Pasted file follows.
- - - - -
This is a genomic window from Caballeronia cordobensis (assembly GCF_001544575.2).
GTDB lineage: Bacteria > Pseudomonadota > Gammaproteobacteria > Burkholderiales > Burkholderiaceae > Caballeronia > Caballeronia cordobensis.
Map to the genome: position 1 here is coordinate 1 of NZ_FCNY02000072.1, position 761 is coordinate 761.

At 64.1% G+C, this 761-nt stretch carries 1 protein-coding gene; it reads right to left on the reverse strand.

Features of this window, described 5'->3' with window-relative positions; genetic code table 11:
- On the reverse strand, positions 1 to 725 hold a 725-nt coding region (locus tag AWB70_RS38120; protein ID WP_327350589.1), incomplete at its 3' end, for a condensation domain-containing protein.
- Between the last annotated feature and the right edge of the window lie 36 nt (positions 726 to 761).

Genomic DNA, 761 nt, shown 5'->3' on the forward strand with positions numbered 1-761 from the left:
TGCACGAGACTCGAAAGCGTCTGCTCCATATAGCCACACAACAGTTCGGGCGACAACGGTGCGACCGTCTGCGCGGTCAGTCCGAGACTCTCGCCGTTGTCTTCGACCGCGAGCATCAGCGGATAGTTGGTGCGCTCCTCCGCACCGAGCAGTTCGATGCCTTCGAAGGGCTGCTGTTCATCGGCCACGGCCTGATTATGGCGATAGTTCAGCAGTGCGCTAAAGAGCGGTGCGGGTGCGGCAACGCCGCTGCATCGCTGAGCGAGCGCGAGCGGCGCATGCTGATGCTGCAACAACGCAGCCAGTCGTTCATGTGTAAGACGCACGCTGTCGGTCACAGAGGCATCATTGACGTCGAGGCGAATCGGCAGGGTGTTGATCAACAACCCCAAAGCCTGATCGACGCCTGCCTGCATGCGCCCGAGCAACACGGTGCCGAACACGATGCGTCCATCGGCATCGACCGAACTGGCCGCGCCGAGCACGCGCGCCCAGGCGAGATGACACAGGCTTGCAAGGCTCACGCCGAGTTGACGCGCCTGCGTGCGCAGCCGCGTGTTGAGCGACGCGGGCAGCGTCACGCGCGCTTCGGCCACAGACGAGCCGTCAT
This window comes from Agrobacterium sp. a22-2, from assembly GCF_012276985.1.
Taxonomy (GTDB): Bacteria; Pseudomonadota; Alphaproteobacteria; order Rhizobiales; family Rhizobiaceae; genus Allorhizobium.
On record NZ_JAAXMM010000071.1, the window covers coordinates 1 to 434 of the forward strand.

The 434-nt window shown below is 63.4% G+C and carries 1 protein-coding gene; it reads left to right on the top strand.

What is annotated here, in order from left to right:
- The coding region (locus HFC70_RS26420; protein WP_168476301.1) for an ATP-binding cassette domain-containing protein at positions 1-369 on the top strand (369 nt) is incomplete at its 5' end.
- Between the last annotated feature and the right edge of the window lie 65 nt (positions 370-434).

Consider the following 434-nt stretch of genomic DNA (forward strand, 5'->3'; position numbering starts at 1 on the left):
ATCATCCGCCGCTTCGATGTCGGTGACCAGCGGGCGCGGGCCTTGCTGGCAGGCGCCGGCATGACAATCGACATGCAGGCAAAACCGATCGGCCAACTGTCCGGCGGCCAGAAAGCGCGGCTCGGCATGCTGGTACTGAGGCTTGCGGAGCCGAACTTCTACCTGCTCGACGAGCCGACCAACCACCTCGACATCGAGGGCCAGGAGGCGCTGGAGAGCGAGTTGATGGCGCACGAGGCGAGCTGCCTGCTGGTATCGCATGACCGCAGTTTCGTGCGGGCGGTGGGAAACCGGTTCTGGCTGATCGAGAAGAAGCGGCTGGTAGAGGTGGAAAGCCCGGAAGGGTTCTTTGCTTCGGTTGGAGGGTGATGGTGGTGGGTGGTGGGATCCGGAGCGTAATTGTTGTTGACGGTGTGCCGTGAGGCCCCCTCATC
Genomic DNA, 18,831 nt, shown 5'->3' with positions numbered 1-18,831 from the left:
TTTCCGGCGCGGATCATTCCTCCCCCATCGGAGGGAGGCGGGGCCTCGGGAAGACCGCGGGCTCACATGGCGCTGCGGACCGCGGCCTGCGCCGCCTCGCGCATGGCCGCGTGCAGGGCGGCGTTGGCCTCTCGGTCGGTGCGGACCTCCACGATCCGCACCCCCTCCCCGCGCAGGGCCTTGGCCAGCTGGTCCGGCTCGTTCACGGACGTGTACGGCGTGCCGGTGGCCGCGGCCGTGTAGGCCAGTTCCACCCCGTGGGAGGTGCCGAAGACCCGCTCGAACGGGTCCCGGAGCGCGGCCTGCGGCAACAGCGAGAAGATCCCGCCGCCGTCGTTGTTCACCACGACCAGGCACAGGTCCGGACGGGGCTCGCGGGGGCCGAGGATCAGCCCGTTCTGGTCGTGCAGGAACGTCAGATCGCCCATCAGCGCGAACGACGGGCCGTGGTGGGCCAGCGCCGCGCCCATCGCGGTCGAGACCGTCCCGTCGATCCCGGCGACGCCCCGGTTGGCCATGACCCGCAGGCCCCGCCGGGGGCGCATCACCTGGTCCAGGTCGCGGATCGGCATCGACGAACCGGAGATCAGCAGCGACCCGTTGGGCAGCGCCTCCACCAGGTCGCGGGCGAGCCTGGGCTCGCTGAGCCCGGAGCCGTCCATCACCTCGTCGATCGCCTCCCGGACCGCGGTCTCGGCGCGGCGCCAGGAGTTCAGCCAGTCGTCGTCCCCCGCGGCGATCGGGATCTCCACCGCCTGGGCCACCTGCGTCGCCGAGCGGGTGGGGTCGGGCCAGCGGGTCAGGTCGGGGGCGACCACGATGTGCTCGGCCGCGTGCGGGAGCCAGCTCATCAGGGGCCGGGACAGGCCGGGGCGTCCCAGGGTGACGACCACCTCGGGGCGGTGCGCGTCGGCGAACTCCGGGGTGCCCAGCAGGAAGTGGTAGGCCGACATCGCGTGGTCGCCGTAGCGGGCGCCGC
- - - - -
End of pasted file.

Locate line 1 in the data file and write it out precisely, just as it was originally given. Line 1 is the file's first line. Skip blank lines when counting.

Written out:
This is a genomic window from Caballeronia cordobensis (assembly GCF_001544575.2).